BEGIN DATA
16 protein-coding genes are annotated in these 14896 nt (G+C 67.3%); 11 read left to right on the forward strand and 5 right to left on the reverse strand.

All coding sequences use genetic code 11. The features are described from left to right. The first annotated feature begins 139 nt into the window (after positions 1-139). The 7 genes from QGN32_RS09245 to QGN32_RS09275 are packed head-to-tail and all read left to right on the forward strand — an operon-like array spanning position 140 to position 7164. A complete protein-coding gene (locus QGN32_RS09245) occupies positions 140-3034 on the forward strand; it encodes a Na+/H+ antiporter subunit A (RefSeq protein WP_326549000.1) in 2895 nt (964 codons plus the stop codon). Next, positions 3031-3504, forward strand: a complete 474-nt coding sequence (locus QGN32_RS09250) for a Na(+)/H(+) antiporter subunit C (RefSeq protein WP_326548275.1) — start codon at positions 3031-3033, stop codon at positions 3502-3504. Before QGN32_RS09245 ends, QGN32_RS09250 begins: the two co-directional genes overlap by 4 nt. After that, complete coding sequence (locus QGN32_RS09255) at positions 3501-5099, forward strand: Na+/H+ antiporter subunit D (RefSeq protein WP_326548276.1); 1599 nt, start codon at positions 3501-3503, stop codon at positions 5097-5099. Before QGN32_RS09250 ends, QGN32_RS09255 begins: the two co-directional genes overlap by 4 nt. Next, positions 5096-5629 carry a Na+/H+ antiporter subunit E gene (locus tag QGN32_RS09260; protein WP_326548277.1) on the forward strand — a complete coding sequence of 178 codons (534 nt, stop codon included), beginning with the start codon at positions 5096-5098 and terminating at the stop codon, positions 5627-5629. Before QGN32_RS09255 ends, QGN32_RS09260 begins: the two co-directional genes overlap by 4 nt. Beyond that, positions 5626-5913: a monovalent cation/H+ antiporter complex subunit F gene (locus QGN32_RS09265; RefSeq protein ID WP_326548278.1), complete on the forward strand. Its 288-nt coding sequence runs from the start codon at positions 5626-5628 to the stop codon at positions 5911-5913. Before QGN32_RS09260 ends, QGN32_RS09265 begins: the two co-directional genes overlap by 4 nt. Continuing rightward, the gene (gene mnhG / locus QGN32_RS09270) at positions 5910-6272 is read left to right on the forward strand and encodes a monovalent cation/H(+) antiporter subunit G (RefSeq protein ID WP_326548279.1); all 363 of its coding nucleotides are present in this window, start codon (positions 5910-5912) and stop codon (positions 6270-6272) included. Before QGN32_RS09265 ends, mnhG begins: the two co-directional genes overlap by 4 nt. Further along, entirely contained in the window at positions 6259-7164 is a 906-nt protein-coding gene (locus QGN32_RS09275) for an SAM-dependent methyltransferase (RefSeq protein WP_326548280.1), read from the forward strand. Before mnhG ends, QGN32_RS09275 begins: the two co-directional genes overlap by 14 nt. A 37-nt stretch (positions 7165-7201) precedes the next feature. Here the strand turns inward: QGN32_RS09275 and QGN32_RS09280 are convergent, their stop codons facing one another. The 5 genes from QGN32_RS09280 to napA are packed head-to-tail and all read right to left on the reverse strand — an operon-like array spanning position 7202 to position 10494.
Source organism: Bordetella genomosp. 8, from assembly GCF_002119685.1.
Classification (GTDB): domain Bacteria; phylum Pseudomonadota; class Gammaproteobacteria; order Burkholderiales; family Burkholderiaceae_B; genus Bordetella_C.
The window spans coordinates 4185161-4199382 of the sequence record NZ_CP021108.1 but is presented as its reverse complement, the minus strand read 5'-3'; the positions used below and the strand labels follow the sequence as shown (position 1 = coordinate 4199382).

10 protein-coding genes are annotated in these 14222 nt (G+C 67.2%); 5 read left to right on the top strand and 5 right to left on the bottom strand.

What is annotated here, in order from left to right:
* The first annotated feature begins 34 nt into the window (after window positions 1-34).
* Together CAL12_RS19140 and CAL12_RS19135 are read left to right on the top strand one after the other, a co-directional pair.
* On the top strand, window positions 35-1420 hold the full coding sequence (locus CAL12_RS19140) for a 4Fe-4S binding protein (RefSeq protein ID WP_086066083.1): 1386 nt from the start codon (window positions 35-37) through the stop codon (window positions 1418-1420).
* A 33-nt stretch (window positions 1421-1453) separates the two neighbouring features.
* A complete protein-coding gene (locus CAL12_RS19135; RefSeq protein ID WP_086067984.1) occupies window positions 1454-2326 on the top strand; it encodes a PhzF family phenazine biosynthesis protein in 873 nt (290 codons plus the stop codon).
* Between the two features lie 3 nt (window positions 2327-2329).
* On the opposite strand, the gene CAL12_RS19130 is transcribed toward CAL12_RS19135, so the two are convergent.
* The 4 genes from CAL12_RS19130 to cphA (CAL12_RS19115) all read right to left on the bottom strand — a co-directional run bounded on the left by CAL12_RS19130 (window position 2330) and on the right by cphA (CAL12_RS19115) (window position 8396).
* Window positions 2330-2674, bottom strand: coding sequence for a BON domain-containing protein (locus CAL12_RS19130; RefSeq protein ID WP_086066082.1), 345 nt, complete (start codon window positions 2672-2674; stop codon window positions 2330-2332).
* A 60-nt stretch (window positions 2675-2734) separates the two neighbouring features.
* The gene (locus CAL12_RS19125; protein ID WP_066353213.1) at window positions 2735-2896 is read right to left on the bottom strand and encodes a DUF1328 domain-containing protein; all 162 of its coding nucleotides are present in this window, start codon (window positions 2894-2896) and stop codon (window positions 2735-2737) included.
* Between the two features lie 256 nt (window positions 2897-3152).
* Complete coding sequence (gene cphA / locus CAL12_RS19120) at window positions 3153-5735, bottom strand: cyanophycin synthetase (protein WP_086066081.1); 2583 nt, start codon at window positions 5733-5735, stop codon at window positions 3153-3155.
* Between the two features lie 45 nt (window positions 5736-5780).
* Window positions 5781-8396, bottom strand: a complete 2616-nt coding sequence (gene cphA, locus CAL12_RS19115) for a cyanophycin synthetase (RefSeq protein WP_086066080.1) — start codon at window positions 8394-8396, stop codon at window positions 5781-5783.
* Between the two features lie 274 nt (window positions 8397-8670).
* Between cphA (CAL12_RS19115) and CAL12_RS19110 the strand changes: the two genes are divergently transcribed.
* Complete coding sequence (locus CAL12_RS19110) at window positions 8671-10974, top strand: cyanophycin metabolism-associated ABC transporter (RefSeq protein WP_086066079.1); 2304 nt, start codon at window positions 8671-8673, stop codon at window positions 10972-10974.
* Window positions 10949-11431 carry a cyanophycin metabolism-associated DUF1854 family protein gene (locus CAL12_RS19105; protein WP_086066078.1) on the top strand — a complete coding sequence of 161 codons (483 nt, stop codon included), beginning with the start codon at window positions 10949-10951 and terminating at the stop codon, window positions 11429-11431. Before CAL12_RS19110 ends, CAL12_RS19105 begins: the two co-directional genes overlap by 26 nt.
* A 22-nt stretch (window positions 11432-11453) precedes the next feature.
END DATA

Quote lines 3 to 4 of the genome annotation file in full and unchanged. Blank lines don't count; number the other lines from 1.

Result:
Source organism: Bordetella genomosp. 8, from assembly GCF_002119685.1.
Classification (GTDB): domain Bacteria; phylum Pseudomonadota; class Gammaproteobacteria; order Burkholderiales; family Burkholderiaceae_B; genus Bordetella_C.